Solid body fuses

The two most common structures for solid body (chip) fuses are the multi-layer ceramic type and printed circuit style (see Figure 1). The ceramic type on the left has a co-fired monolithic structure with two layers of fusible material embedded in the structure. In the printed circuit structure on the right, the device is mainly comprised of the epoxy substrate and glass fiber (FR4) structure. The fuse element is bonded to the surface of the pc board and coated with a protective polymer.

 Figure 1: Photomicrograph shows cross-sectional view of ceramic and printed circuit style solid body surface-mount fuses

Although the printed-circuit style is most common, the ceramic type offers several distinct advantages. Its monolithic structure is capable of higher current ratings in a smaller package, has a wider operating temperature and has stable operating characteristics in extreme conditions. The structure is less susceptible to mechanical damage.

Mechanical reactions

Figure 2 shows samples of AEM Components SolidMatrix ceramic fuses compared with samples of conventional chip fuses. In the AEM devices, the fuse element is diffused into the ceramic body and there is no external change in the device's appearance. Arcing and surface damage are apparent when the conventional chip fuse is subjected to fault current.

Figure 2: The monolithic structure of a ceramic fuse (left) absorbs fault current without external damage of conventional chip fuse (right)

Wire-in-air fuses

Two variations of wire-in-air fuse construction are depicted in Figure 3. The image on the left is a cut-away view of the common construction for this type of fuse where the fusible wire element is housed inside a ceramic tube and connected to the endcaps with solder beads. Right is a cut-away view of an advanced performance wire-in-air fuse, developed by AEM Components. The fuse element in the AEM AirMatrix device, uses solderless construction. It is uniformly straight across the cavity and externally bonded to the endcap.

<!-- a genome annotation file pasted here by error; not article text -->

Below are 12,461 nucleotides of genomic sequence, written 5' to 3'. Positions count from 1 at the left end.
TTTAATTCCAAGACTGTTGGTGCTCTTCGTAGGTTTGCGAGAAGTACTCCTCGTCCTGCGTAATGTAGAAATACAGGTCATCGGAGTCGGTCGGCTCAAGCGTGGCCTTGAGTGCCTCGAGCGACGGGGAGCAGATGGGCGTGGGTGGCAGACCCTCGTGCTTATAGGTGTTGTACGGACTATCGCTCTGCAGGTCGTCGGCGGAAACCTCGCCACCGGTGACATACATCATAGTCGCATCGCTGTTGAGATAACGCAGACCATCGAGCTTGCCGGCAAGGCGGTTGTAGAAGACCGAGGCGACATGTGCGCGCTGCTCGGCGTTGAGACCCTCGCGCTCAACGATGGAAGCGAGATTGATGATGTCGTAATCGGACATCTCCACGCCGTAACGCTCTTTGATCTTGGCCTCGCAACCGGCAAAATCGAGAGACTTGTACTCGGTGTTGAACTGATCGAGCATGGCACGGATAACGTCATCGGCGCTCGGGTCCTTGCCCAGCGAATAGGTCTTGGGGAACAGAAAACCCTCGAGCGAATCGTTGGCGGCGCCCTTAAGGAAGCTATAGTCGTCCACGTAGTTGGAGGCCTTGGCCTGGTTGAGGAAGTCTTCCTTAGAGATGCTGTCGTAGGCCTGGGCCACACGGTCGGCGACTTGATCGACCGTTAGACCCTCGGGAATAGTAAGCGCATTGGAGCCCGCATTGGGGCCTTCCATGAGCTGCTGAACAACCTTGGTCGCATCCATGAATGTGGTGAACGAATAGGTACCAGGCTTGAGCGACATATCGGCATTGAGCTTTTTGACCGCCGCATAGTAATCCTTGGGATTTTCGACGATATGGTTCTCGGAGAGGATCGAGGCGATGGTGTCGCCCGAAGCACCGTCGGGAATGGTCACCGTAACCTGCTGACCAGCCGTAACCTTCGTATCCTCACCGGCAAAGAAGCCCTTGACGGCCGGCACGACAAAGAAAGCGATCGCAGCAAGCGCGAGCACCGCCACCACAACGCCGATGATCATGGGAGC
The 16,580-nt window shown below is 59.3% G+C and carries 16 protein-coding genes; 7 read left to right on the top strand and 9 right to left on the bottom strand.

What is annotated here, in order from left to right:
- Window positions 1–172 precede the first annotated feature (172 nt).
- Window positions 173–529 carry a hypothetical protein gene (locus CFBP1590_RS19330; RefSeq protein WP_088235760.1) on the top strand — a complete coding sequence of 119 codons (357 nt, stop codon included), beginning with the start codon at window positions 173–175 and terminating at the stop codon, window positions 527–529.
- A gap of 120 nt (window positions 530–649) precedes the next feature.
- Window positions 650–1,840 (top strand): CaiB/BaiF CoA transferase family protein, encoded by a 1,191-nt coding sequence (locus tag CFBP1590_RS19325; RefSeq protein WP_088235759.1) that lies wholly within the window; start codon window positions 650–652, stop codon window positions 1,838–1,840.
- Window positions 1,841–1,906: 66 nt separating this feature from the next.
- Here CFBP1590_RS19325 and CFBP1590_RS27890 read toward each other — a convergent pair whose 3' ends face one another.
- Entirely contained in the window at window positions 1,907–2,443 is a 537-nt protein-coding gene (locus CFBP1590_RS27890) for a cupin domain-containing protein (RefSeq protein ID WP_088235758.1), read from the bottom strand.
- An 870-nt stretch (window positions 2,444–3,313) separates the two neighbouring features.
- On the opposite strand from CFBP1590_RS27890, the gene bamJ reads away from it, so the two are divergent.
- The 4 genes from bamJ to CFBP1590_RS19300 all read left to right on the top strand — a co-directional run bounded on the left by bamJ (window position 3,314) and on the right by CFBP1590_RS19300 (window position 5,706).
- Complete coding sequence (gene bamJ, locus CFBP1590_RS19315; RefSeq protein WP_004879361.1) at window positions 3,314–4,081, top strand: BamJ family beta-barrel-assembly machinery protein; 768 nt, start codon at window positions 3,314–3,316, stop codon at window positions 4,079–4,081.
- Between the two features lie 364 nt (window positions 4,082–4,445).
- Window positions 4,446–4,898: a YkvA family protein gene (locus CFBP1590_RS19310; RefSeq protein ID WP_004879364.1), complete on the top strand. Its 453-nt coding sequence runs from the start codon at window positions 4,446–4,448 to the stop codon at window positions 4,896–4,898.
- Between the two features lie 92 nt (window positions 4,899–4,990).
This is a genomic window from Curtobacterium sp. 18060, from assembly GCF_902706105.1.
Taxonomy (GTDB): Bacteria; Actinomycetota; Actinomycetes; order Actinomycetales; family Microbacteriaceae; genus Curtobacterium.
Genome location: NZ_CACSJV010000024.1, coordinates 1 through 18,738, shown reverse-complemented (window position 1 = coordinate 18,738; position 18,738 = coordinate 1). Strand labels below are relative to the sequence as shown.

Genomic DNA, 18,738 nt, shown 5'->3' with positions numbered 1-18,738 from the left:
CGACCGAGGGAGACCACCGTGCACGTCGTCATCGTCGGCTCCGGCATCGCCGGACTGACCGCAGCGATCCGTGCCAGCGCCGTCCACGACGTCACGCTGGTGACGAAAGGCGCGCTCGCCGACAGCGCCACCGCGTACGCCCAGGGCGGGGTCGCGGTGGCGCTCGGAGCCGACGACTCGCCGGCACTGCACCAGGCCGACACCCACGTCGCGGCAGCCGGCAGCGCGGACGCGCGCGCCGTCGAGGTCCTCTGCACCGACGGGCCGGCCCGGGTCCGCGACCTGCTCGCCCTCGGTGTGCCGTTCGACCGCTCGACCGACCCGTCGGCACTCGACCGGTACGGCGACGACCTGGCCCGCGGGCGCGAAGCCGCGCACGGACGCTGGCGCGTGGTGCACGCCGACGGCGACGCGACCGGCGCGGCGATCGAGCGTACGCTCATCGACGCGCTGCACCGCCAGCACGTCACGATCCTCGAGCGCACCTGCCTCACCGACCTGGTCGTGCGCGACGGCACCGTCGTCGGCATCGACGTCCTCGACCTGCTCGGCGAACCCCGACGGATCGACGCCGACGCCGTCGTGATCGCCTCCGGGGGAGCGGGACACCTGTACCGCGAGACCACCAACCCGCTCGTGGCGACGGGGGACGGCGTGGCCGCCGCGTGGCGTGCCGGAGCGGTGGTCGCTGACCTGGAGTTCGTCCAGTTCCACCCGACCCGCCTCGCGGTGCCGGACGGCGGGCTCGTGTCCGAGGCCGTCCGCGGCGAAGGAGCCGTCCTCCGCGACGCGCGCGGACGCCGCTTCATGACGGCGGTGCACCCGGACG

Figure 3: Conventional fuse (left) compared with AEM's AirMatrix (bottom) wire-in-air fuses

There are several disadvantages associated with conventional wire-in-air fuses. Endcap detachment is a common failure mode in the conventional construction. There is also a lack of uniformity in performance due to the variability in the placement of the wire element inside the ceramic tube. Sample parts were subjected to extreme overload conditions - simulating a catastrophic EV battery short circuit (Figure 4). Under high current-stress conditions, the solder in the ceramic tube can vaporise, and be redeposited, adding a secondary conductive path with potentially serious consequences.

Figure 4. Sample parts were subjected to extreme overload conditions - simulating a catastrophic EV battery short circuit

High current/heat causes the solder to vaporise, pressure builds up and the fuse erupts or opens. Once this occurs, the temperature goes down, the solder condenses and is redeposited across the circuit where it presents a potential short-circuit condition.

The AEM Components' fuses withstood 450V/450A conditions (shown left) without any external damage. Conventional fuses (sample A at 250V/250A (centre) and sample B at 450V/450A -shown right) exhibited significant damage to the fuse and collateral damage to the surrounding circuitry. In the waveforms above, the current flow (yellow trace) through the AEM fuse drops to zero while samples A and B each display secondary current flow that ultimately results in PCB damage. The voltage (green trace) shows an open circuit for the AEM fuse with no secondary conduction.

The demands of the automotive industry for reliable and repeatable performance in surface-mount fuses has resulted in the development of the next generation of solid body and wire-in-air devices, with beneficial attributes in many other consumer, industrial and military/aerospace applications.